Ms Kelly —To the extent that it is permitted under proposed section 8(2), that is correct.

Senator LUDWIG —What could not be covered in those? Do you have any examples of what you cannot cover? What I am trying to understand is the breadth. There are certainly arguments in the submissions that this is a very broad framework and in any framework there is usually a start and a finish, or at least a limit.

Ms Kelly —The limit is the limit of Commonwealth power. What the bill purports is that, where the Commonwealth is involved in background checking, AusCheck can be involved in background checking. Where the Commonwealth cannot be involved in background checking, then AusCheck cannot be involved in background checking. That is the limit.

Senator LUDWIG —There is no activity of the Commonwealth that cannot be added.

Ms Kelly —If it is within Commonwealth constitutional power and it is listed in subclause 8(2), then it is a purpose for which we could become involved.

Senator LUDWIG —So once this scheme is in place, the government could add a scheme for AusCheck for, say, applying for Centrelink services.

Ms Kelly —The government could do that if it was within its power, with or without the AusCheck bill.

Senator LUDWIG —Under this AusCheck system, could it, by regulation, apply for Centrelink services?

Ms Kelly —That is not a scenario that we have envisaged but, if it was within the power under clause 8(2), it could be done.

Senator LUDWIG —So there would not be anything to prevent the bill’s application to the proposed access card from being brought under the AusCheck scheme either?

Ms Kelly —I am not aware of any similarities or linkages between this bill and the access card scheme.

Senator LUDWIG —By regulation you can then require any government service—on national security, money appropriation or collection of statistics—to complete the relative forms and to then do background checks to provide—

Ms Kelly —I am not aware of any proposal for the access card registration procedure to involve any element of background checking. As I understand it, it is an identity verification procedure.

Senator LUDWIG —But the question is that it does not rule it out either. It could permit it by regulation. You have already said as much, I suspect, but I am just using that as an example.

Ms Kelly —If it is within Commonwealth power then certainly clause 8(2) provides the purpose for which regulations can be prescribed.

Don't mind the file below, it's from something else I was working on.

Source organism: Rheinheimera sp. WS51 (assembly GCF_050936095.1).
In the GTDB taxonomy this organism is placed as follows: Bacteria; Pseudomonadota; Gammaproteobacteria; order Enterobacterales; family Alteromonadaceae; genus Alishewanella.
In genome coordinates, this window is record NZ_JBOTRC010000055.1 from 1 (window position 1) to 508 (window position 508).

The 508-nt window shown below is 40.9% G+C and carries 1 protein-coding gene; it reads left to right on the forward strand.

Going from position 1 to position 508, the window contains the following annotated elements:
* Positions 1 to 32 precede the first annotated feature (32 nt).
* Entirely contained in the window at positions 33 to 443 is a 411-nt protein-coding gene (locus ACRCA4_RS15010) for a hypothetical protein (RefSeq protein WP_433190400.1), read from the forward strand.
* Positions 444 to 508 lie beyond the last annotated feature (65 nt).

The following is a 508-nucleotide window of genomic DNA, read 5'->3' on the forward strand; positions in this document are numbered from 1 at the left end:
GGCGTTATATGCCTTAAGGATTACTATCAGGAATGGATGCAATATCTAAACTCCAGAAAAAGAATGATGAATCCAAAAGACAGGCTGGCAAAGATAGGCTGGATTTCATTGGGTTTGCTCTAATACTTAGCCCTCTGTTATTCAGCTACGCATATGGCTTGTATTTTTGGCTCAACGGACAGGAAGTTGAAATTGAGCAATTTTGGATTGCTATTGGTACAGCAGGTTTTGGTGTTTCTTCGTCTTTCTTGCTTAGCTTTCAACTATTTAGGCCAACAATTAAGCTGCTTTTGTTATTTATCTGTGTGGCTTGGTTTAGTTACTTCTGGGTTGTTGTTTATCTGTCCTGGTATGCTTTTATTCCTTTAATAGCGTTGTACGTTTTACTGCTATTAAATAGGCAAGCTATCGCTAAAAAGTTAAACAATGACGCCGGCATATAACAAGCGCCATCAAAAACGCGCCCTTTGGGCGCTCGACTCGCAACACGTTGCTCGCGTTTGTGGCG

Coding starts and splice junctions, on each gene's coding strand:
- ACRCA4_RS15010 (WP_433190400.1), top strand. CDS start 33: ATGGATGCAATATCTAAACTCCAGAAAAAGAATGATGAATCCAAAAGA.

Senator LUDWIG —As I understand the way the scheme will work, it will be by an application via a website. Has the application been developed yet that will demonstrate what information will be required?

Ms Kelly —Substantially, yes.

Senator LUDWIG —Is that available to the committee?

Ms Kelly —We can certainly tell you the information that we will be requiring on the application form in relation to each individual. It is not in hard copy form; it is a web page.

Senator LUDWIG —You can print the web page out though.

Ms Kelly —Yes.

Senator LUDWIG —Do you have that?

Ms Kelly —Not here. It is the various categories of identification information. The thing that is different from the current system is some additional information on address history. The last 10 years of address history is the additional proof of identity requirement that we will be introducing. Other than that, the information is the same as is currently collected.

Senator LUDWIG —In terms of the sample ASIC that has been provided—that is the application from CASA—which aspects of the form will be part of the AusCheck system? Are you going to retain all of those?

Ms Kelly —We have not been through the process of comparing the CASA form. I understand that there may be additional information that many issuing bodies obtain from individuals for whom they are making an application, but we will only require the information that is currently required under the DOTARS regulations, with the addition of that address history.

Senator LUDWIG —Will there be any restrictions placed on the information in any of the fields?

Ms Kelly —Could you explain what you mean?

Senator LUDWIG —Who will have access ultimately to the AusCheck database as well?